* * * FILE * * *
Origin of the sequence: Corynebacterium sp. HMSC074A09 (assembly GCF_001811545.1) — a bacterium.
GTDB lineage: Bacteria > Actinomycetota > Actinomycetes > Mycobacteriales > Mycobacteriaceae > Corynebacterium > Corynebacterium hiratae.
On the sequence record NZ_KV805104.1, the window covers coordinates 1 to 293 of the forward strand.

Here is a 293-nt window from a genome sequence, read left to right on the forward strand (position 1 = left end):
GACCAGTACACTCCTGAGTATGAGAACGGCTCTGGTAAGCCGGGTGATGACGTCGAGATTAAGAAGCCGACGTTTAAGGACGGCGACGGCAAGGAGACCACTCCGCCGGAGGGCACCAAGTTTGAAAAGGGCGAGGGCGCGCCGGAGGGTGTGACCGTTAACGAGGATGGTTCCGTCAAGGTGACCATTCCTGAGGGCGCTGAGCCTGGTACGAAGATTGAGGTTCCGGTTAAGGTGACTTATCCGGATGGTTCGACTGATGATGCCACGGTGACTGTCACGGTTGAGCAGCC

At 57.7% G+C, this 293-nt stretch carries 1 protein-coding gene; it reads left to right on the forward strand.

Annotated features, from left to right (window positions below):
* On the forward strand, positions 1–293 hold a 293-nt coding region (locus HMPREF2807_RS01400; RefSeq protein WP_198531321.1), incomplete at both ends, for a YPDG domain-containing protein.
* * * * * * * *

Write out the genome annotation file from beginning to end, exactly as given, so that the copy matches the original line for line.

Origin of the sequence: Corynebacterium sp. HMSC074A09 (assembly GCF_001811545.1) — a bacterium.
GTDB lineage: Bacteria > Actinomycetota > Actinomycetes > Mycobacteriales > Mycobacteriaceae > Corynebacterium > Corynebacterium hiratae.
On the sequence record NZ_KV805104.1, the window covers coordinates 1 to 293 of the forward strand.

Here is a 293-nt window from a genome sequence, read left to right on the forward strand (position 1 = left end):
GACCAGTACACTCCTGAGTATGAGAACGGCTCTGGTAAGCCGGGTGATGACGTCGAGATTAAGAAGCCGACGTTTAAGGACGGCGACGGCAAGGAGACCACTCCGCCGGAGGGCACCAAGTTTGAAAAGGGCGAGGGCGCGCCGGAGGGTGTGACCGTTAACGAGGATGGTTCCGTCAAGGTGACCATTCCTGAGGGCGCTGAGCCTGGTACGAAGATTGAGGTTCCGGTTAAGGTGACTTATCCGGATGGTTCGACTGATGATGCCACGGTGACTGTCACGGTTGAGCAGCC

At 57.7% G+C, this 293-nt stretch carries 1 protein-coding gene; it reads left to right on the forward strand.

Annotated features, from left to right (window positions below):
* On the forward strand, positions 1–293 hold a 293-nt coding region (locus HMPREF2807_RS01400; RefSeq protein WP_198531321.1), incomplete at both ends, for a YPDG domain-containing protein.